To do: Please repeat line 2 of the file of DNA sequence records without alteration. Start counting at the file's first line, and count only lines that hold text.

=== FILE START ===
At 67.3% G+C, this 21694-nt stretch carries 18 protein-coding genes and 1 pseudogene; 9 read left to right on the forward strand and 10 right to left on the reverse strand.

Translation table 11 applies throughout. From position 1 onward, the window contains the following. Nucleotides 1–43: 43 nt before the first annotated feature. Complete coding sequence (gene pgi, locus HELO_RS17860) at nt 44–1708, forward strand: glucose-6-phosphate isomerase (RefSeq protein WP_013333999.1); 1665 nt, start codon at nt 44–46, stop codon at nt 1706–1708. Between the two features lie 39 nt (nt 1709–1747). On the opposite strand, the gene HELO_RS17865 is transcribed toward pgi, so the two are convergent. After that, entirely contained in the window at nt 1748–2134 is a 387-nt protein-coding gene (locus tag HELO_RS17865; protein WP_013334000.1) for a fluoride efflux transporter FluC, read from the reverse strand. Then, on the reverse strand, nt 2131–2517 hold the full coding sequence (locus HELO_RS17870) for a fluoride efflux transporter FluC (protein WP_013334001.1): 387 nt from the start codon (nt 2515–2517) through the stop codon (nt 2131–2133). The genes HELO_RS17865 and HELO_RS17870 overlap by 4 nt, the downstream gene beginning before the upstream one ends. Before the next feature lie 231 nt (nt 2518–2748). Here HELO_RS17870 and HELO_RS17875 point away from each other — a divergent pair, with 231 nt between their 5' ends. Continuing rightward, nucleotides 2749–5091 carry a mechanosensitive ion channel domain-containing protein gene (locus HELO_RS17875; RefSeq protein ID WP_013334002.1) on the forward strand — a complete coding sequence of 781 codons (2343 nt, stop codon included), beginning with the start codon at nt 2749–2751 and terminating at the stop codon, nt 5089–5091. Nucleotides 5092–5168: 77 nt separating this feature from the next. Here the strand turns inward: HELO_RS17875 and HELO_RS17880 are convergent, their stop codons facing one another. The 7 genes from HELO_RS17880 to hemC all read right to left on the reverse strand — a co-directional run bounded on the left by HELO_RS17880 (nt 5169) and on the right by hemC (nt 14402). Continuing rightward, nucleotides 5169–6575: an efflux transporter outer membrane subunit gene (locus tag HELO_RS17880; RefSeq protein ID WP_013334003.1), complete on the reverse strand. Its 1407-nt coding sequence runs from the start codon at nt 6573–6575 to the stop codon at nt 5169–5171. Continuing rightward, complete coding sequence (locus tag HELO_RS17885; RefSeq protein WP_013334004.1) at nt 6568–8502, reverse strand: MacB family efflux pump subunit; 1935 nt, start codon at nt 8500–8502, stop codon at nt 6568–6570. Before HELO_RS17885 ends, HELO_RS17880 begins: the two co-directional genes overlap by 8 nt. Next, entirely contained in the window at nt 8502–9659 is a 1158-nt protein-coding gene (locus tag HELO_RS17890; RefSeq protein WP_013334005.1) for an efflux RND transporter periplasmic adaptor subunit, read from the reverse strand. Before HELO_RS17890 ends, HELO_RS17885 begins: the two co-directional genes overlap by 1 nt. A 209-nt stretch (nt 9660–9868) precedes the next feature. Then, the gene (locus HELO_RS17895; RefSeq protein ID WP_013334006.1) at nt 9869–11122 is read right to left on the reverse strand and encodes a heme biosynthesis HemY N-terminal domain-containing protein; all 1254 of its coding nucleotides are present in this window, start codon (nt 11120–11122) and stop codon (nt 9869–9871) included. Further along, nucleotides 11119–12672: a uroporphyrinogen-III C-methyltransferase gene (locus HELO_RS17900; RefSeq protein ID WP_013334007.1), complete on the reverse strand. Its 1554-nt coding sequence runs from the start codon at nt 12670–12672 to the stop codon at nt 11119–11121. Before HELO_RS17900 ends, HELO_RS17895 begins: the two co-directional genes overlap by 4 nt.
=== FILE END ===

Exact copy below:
Translation table 11 applies throughout. From position 1 onward, the window contains the following. Nucleotides 1–43: 43 nt before the first annotated feature. Complete coding sequence (gene pgi, locus HELO_RS17860) at nt 44–1708, forward strand: glucose-6-phosphate isomerase (RefSeq protein WP_013333999.1); 1665 nt, start codon at nt 44–46, stop codon at nt 1706–1708. Between the two features lie 39 nt (nt 1709–1747). On the opposite strand, the gene HELO_RS17865 is transcribed toward pgi, so the two are convergent. After that, entirely contained in the window at nt 1748–2134 is a 387-nt protein-coding gene (locus tag HELO_RS17865; protein WP_013334000.1) for a fluoride efflux transporter FluC, read from the reverse strand. Then, on the reverse strand, nt 2131–2517 hold the full coding sequence (locus HELO_RS17870) for a fluoride efflux transporter FluC (protein WP_013334001.1): 387 nt from the start codon (nt 2515–2517) through the stop codon (nt 2131–2133). The genes HELO_RS17865 and HELO_RS17870 overlap by 4 nt, the downstream gene beginning before the upstream one ends. Before the next feature lie 231 nt (nt 2518–2748). Here HELO_RS17870 and HELO_RS17875 point away from each other — a divergent pair, with 231 nt between their 5' ends. Continuing rightward, nucleotides 2749–5091 carry a mechanosensitive ion channel domain-containing protein gene (locus HELO_RS17875; RefSeq protein ID WP_013334002.1) on the forward strand — a complete coding sequence of 781 codons (2343 nt, stop codon included), beginning with the start codon at nt 2749–2751 and terminating at the stop codon, nt 5089–5091. Nucleotides 5092–5168: 77 nt separating this feature from the next. Here the strand turns inward: HELO_RS17875 and HELO_RS17880 are convergent, their stop codons facing one another. The 7 genes from HELO_RS17880 to hemC all read right to left on the reverse strand — a co-directional run bounded on the left by HELO_RS17880 (nt 5169) and on the right by hemC (nt 14402). Continuing rightward, nucleotides 5169–6575: an efflux transporter outer membrane subunit gene (locus tag HELO_RS17880; RefSeq protein ID WP_013334003.1), complete on the reverse strand. Its 1407-nt coding sequence runs from the start codon at nt 6573–6575 to the stop codon at nt 5169–5171. Continuing rightward, complete coding sequence (locus tag HELO_RS17885; RefSeq protein WP_013334004.1) at nt 6568–8502, reverse strand: MacB family efflux pump subunit; 1935 nt, start codon at nt 8500–8502, stop codon at nt 6568–6570. Before HELO_RS17885 ends, HELO_RS17880 begins: the two co-directional genes overlap by 8 nt. Next, entirely contained in the window at nt 8502–9659 is a 1158-nt protein-coding gene (locus tag HELO_RS17890; RefSeq protein WP_013334005.1) for an efflux RND transporter periplasmic adaptor subunit, read from the reverse strand. Before HELO_RS17890 ends, HELO_RS17885 begins: the two co-directional genes overlap by 1 nt. A 209-nt stretch (nt 9660–9868) precedes the next feature. Then, the gene (locus HELO_RS17895; RefSeq protein ID WP_013334006.1) at nt 9869–11122 is read right to left on the reverse strand and encodes a heme biosynthesis HemY N-terminal domain-containing protein; all 1254 of its coding nucleotides are present in this window, start codon (nt 11120–11122) and stop codon (nt 9869–9871) included. Further along, nucleotides 11119–12672: a uroporphyrinogen-III C-methyltransferase gene (locus HELO_RS17900; RefSeq protein ID WP_013334007.1), complete on the reverse strand. Its 1554-nt coding sequence runs from the start codon at nt 12670–12672 to the stop codon at nt 11119–11121. Before HELO_RS17900 ends, HELO_RS17895 begins: the two co-directional genes overlap by 4 nt.